16 Jan DSU’s Department of Natural Sciences adjusts and thrives during the pandemic
Written by Dr. Craig Whippo, co-chair of the Department of Natural Sciences and associate professor of biology at DSU
The beginning of a new year is often a time to look back as well as look forward. As 2021 begins, the students and faculty of the Department of Natural Sciences at Dickinson State University (DSU) have many accomplishments to acknowledge and celebrate. Even in the midst of a global pandemic, we have continued to innovate, create a supportive educational community, and provide access to scientific expertise and resources.
Dr. Eric Brevik and I adopted free open education resources (OER) or low-cost textbooks into our curriculum. Adoption of these resources improves accessibility and lowers the cost for students. Many students do not purchase traditional textbooks because, on average, a college textbook costs more than $200. If every professor adopted OER or low-cost textbooks, the savings to students would be almost equivalent in value to one year of tuition at DSU. The widespread adoption of OER and low-cost textbooks is a necessary step for improving accessibility to higher education opportunities.
Due to the pandemic, every faculty member in the department worked diligently to support and guide students who needed to attend classes remotely. Drs. Eric Brevik, Elizabeth Freedman and Joshua Steffan had been recording lectures and posting the recordings online for several years before the pandemic started. Their expertise with lecture-capturing technology provided other faculty in the department a way to keep students on track during the pandemic. Faculty in the department also experimented with synchronous delivery options using programs such as Blackboard Collaborate and Zoom.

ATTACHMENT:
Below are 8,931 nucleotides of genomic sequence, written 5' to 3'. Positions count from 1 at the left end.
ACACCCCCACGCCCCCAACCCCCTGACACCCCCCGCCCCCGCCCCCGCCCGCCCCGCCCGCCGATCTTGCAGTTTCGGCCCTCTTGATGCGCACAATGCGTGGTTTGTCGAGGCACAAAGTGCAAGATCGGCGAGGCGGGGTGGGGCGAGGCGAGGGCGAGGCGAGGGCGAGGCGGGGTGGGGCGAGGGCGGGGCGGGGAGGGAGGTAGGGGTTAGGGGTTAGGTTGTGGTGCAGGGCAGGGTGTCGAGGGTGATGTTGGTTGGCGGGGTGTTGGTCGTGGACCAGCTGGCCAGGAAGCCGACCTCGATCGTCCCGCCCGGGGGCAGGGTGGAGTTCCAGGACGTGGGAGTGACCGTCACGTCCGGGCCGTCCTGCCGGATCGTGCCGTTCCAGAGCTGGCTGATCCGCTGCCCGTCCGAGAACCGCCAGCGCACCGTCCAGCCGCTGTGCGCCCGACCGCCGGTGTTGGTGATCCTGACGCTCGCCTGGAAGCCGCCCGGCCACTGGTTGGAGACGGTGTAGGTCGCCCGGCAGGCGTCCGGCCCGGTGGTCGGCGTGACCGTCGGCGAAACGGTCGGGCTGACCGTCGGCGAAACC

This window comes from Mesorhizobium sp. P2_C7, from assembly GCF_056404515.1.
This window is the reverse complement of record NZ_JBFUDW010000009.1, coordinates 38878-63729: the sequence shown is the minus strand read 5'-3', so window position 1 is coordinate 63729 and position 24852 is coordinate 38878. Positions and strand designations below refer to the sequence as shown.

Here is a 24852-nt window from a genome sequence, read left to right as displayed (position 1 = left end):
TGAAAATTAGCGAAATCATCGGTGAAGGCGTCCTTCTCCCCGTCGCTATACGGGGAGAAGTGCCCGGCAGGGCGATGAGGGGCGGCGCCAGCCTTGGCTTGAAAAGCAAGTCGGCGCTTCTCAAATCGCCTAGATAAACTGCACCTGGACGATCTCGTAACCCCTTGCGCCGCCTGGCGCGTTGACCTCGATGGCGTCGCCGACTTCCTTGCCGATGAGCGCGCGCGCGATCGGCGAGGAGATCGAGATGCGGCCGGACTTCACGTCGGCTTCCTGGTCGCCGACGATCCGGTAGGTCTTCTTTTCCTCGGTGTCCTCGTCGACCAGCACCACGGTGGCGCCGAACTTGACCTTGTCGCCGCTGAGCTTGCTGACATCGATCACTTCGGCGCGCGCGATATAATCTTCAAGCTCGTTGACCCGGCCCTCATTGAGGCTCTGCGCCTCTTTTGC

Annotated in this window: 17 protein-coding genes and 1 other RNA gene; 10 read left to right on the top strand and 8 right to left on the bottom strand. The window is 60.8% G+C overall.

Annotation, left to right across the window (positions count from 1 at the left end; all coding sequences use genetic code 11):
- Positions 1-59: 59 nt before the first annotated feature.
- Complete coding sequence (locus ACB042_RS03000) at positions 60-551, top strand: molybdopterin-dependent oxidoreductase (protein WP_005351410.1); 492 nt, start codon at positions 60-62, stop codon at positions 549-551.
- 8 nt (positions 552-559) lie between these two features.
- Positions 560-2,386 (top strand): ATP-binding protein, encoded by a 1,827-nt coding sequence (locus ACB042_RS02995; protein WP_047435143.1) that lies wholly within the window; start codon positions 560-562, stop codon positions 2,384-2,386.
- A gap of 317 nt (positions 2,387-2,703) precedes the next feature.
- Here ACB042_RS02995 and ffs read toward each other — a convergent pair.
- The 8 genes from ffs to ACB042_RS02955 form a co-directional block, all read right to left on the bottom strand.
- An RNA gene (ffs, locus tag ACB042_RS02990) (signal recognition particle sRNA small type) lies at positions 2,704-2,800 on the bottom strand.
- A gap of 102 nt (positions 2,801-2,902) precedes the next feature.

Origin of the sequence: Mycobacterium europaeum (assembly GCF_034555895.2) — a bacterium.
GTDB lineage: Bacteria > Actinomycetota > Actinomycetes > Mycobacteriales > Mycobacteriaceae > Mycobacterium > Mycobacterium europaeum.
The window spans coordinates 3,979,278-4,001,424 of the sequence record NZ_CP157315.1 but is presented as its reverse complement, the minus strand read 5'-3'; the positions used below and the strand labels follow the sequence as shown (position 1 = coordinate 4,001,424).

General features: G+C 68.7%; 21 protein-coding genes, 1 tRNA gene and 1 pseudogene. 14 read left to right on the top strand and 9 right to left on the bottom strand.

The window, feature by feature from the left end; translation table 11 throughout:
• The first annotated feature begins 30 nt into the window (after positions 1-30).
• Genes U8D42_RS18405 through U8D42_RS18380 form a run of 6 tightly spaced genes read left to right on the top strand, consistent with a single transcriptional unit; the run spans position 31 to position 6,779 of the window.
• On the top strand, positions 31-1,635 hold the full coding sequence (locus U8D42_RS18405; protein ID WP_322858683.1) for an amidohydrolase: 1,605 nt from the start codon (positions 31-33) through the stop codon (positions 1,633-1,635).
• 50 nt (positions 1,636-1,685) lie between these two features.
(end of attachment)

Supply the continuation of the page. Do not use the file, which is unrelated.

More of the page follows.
The most challenging aspect of the pandemic has been the delivery of Natural Sciences’ laboratory courses. The department made an effort to continue face-to-face instruction in labs as much as possible because it provides for the best educational experience. When accommodations were needed, the department sought alternative options to the traditional instruction method. To provide a resemblance of the laboratory experience, some faculty used online virtual science labs. These virtual labs provide students with a simulation of the experience of a hands-on laboratory activity and allow the students to reinforce key concepts. Other faculty developed a set of simple experiments that students could perform on their own using common household items. In my botany class, lab students worked on a place-based botany project that they could do at home.
As we navigate through this pandemic, enrollment in the science programs at DSU has increased, and the total number of student credit hours generated is also growing. DSU’s students appreciate the University’s commitment to providing high quality education through any troubling time. We look forward to the post-pandemic world, but throughout this pandemic, the faculty and students in the Department of Natural Sciences have risen to the occasion.